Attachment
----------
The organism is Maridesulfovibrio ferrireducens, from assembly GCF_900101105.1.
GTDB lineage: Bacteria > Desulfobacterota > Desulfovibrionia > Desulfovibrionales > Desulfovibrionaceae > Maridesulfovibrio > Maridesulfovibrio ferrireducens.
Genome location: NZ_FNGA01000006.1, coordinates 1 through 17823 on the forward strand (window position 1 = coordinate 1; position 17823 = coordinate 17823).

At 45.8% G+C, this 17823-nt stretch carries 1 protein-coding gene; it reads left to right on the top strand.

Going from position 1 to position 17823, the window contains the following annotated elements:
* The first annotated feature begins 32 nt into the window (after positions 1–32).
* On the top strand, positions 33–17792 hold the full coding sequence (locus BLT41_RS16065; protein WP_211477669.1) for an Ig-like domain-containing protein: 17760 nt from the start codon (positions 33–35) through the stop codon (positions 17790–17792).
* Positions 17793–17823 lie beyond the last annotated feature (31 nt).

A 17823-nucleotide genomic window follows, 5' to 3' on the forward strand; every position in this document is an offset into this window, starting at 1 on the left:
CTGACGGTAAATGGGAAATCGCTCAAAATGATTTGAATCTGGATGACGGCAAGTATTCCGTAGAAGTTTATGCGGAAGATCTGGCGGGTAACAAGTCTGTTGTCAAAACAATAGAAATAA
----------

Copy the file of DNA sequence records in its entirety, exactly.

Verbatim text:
The organism is Maridesulfovibrio ferrireducens, from assembly GCF_900101105.1.
GTDB lineage: Bacteria > Desulfobacterota > Desulfovibrionia > Desulfovibrionales > Desulfovibrionaceae > Maridesulfovibrio > Maridesulfovibrio ferrireducens.
Genome location: NZ_FNGA01000006.1, coordinates 1 through 17823 on the forward strand (window position 1 = coordinate 1; position 17823 = coordinate 17823).

At 45.8% G+C, this 17823-nt stretch carries 1 protein-coding gene; it reads left to right on the top strand.

Going from position 1 to position 17823, the window contains the following annotated elements:
* The first annotated feature begins 32 nt into the window (after positions 1–32).
* On the top strand, positions 33–17792 hold the full coding sequence (locus BLT41_RS16065; protein WP_211477669.1) for an Ig-like domain-containing protein: 17760 nt from the start codon (positions 33–35) through the stop codon (positions 17790–17792).
* Positions 17793–17823 lie beyond the last annotated feature (31 nt).

A 17823-nucleotide genomic window follows, 5' to 3' on the forward strand; every position in this document is an offset into this window, starting at 1 on the left:
CTGACGGTAAATGGGAAATCGCTCAAAATGATTTGAATCTGGATGACGGCAAGTATTCCGTAGAAGTTTATGCGGAAGATCTGGCGGGTAACAAGTCTGTTGTCAAAACAATAGAAATAA